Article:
U.S. Secretary of Commerce, Carlos M. Gutierrez, Delivers the 2008 Undergraduate Commencement Address

May 19, 2008

Remarks as prepared for delivery.

U.S. Secretary of Commerce Carlos M. Gutierrez
Commencement Address to the Georgetown University
McDonough School of Business 2008 Undergraduate Class
Washington, D.C.
May 17, 2008

Congratulations, graduates. Today marks the beginning of a new chapter in your life. I'm honored to be here with you.

I will try to follow the sage advice a university president once gave a commencement speaker. He said, "Think of yourself as the body at an Irish wake. They need you in order to have the party, but no one expects you to say very much."

With that in mind, I'll keep it brief. Today I want to talk about the global business community in which you are now entering, the need for countries to embrace openness, and challenge you to become international citizens and leaders.

You are graduating at an exciting time of rapid change. The world in which you were born into, and the one in which you will now enter as professionals are vastly different.

In a single generation the people and the products that make up the world's economy have been transformed. Russia, China and India have all come online, bringing billions of competitors and consumers into market-based economies.

The technological revolution has changed how we view and interact with the world. Think about these statistics:

  • More than 240 million Indians have cell phones.
  • More than 221 million people worldwide have broadband access.
  • There are now 9.8 million landline and cellular phone subscribers in Iraq.
  • The proliferation of technology has not only changed the economy, but has helped shrink international boundaries and bring people closer together-and these technologies are still rapidly evolving.

The United States has been a primary force pushing this change, broadening the base of globalization. We've also been one of its greatest beneficiaries.

By breaking down barriers to trade and advocating for the spread of the rule of law, transparency and good governance in our partner countries, we have stayed ahead of the international economy. But our continued leadership in the 21st Century demands that we remain open.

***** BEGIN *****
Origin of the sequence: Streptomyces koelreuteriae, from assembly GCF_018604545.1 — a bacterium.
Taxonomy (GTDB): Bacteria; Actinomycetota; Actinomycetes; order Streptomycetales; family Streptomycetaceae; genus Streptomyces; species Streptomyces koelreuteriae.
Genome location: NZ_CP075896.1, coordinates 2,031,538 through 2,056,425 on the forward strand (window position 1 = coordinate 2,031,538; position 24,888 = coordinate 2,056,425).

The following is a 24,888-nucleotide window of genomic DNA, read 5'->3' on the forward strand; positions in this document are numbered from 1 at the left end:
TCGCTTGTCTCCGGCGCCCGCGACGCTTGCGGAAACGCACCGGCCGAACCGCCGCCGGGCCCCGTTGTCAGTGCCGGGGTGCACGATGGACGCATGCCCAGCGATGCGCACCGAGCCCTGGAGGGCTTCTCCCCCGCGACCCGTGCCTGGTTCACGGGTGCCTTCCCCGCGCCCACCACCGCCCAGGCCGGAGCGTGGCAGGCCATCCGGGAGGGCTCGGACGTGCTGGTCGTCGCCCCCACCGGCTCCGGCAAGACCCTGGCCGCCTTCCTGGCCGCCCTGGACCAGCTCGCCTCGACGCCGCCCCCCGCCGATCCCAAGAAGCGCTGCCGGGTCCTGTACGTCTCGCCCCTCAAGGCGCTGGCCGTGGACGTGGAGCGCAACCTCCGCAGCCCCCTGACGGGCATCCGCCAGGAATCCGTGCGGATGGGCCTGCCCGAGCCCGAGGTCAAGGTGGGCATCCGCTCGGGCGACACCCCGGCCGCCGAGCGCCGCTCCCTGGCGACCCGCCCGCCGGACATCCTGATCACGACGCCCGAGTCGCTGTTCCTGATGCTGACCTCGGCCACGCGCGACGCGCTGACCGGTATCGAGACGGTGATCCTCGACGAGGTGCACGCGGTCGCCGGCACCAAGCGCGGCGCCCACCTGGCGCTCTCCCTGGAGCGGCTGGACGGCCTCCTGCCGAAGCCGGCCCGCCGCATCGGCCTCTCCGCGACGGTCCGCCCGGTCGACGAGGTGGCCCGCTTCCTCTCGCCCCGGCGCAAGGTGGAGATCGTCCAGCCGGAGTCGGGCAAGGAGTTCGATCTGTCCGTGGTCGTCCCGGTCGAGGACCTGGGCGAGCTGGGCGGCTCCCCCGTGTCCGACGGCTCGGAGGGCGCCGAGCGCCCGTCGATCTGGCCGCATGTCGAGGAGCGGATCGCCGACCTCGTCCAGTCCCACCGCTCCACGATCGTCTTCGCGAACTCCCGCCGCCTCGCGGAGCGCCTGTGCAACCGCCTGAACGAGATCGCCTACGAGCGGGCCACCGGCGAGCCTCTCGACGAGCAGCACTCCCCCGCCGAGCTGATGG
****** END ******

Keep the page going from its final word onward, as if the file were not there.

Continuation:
This is one of the greatest challenges confronting your generation.

Even though we now face tough headwinds, our economy has come through tremendous challenges before, and I'm confident it will again. What you do and the decisions you make as leaders in the decades to come, will determine our future economic growth and global leadership.

Last week I co-authored an editorial in the Wall Street Journal with Governor Arnold Schwarzenegger. We wrote, "As two immigrants, we're proud of America and the strength it derives from being uniquely open to trade, to investment, and to ideas and people...It's clear that what's needed is more openness here and abroad, not less."

During times of great change, people often react by throwing up walls and barriers that allow them to retreat into themselves. Some are now advocating the same for nations-calling for a more isolationist approach to economies, foreign policy and culture.

That mistake would be devastating for any person, any business and any nation-but particularly for the United States.

America is the greatest country in the world. Immigrants have come to our shores for centuries in search of a new life, new opportunities and a chance at achieving what might be impossible in their own country.

Governor Schwarzenegger and I were not born in this country. But America gave us a chance.

Since our founding, immigration has been America's competitive advantage-we must not let that advantage fade in the 21st century. Successful economies welcome newcomers for their ability to contribute, for their hard work and for their ideas.